The quality of cork depends on the thickness and density of the cork sheets—the greater the better. Cork is traded in units called arroba, which is equivalent to 11.5 kg in Spain and 15 kg in Portugal. Top-notch cork, with high density and thickness, is sold for €40-50/arroba, while lower quality cork might be sold for as little as €8/arroba. Mollet’s cork is middle of the range, with high density but average thickness, and sells for about €18/arroba.

What about all the rumors of a worldwide cork shortage? According to Mollet, cork production is fully sustainable and there is no truth to these claims. “The problem is the wineries,” he said. “Everyone’s looking at cost.” He explained that natural corks cost 28¢ each, while lower-grade 1+1 conglomerate corks and powdered corks cost 8¢, and a 100% conglomerate cork costs 4-5¢. Meanwhile, plastic corks cost 3-4¢ each. Mollet lamented the rise of synthetic closures and said, “Look, this cork is ecological, biological and natural. If we lived in the US or the UK, we’d be marketing this product heavily. But the Portuguese government has their hands in their pockets. So, winemakers are moving to plastics to cut costs, not watching quality and not knowing what goes into the wine.”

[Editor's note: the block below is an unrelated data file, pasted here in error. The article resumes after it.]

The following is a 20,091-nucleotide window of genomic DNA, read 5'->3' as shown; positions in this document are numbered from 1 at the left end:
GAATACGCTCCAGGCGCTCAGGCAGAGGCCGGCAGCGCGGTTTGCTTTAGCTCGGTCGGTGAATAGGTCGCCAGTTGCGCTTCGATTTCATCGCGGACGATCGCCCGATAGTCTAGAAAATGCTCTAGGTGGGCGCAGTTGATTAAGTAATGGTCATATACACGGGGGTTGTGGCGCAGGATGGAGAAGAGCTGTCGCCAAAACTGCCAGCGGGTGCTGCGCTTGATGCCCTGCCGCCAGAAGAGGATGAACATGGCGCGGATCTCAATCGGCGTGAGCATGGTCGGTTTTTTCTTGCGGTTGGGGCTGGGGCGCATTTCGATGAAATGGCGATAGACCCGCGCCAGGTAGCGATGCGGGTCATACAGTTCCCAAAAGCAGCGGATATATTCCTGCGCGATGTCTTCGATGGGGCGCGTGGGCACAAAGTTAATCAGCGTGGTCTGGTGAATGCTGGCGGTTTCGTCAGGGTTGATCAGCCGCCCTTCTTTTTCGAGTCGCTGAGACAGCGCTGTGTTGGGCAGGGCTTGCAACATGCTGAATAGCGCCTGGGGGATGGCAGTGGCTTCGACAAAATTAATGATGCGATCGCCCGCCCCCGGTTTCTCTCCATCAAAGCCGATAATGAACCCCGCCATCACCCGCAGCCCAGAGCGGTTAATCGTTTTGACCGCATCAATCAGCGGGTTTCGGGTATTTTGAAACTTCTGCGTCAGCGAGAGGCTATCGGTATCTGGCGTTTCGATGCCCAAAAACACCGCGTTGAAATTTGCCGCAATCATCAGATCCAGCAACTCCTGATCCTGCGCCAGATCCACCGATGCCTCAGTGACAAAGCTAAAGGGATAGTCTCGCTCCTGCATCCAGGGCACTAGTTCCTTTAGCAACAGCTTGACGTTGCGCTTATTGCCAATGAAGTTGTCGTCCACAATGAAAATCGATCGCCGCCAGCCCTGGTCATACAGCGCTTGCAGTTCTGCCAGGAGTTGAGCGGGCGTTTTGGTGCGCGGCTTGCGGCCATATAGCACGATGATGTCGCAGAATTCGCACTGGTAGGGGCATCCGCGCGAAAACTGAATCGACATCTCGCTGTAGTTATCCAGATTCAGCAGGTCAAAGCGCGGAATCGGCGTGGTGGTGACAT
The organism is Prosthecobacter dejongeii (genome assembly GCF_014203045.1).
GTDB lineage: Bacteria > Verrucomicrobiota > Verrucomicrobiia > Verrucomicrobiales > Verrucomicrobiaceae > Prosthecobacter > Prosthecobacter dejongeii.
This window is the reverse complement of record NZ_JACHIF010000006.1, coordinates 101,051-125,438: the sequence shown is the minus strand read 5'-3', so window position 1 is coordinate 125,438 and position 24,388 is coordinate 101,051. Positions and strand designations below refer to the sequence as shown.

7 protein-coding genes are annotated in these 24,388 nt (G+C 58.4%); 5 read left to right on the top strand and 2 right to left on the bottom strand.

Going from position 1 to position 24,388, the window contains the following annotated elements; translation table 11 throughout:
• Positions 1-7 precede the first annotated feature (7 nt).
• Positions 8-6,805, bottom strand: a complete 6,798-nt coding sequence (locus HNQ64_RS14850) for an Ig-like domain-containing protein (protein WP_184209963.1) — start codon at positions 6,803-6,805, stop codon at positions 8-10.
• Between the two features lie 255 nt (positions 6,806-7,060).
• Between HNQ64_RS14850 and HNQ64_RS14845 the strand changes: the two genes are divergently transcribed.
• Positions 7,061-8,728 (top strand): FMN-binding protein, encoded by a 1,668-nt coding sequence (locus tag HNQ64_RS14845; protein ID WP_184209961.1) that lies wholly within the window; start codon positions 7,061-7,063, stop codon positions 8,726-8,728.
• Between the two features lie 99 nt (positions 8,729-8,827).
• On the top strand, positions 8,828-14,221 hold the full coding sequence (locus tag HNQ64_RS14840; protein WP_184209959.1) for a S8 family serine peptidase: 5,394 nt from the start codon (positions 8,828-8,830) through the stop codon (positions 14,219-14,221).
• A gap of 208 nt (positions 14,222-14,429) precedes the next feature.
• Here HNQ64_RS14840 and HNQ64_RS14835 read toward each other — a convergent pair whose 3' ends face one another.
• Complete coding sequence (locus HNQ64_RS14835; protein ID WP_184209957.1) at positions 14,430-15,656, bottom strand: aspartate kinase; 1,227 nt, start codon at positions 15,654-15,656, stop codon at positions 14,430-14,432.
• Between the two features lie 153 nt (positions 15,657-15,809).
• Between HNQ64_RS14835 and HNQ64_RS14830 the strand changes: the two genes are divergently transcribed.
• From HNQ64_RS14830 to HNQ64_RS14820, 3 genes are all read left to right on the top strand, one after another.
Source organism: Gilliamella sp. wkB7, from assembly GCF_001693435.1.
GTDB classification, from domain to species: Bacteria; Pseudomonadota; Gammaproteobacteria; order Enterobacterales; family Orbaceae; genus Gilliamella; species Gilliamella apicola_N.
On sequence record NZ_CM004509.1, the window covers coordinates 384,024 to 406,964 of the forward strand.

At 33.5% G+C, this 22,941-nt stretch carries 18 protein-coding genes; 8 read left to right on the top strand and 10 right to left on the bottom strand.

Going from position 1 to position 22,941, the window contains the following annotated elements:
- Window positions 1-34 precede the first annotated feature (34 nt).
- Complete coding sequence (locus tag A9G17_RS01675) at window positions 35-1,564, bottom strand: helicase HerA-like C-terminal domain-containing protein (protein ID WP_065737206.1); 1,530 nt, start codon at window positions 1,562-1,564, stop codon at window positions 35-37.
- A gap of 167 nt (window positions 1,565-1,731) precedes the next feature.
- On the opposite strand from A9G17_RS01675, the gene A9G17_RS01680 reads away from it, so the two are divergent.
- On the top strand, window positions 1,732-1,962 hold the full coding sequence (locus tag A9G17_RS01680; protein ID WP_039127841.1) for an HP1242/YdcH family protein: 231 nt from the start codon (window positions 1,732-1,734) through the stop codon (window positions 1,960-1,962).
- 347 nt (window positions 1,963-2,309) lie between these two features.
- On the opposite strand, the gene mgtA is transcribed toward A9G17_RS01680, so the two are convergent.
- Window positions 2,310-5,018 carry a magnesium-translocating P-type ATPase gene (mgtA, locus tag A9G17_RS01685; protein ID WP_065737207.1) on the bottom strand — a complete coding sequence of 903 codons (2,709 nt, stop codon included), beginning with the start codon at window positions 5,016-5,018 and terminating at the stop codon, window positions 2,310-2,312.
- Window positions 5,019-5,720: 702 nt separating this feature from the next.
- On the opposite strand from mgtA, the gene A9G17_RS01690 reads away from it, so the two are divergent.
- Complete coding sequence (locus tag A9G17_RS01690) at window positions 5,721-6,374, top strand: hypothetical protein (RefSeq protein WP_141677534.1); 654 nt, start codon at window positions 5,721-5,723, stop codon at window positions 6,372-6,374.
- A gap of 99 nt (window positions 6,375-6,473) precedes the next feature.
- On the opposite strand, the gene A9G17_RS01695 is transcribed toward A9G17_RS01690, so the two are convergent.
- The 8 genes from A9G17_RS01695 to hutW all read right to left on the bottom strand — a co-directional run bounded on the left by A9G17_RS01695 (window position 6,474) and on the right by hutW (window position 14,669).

In recent years, the demand for cork and value of the raw product has fallen sharply. At the market’s peak about ten years ago, Mollet was grossing about €120,000 for each cork harvest, but that figure has fallen to €42,000 today. Simultaneously, stripping costs total €30,000. And that does not even account for the year-round costs of maintaining the cork forest and fighting the coraebus undatus beetle that infects cork trees. It is a poor time indeed to be in the cork-growing business.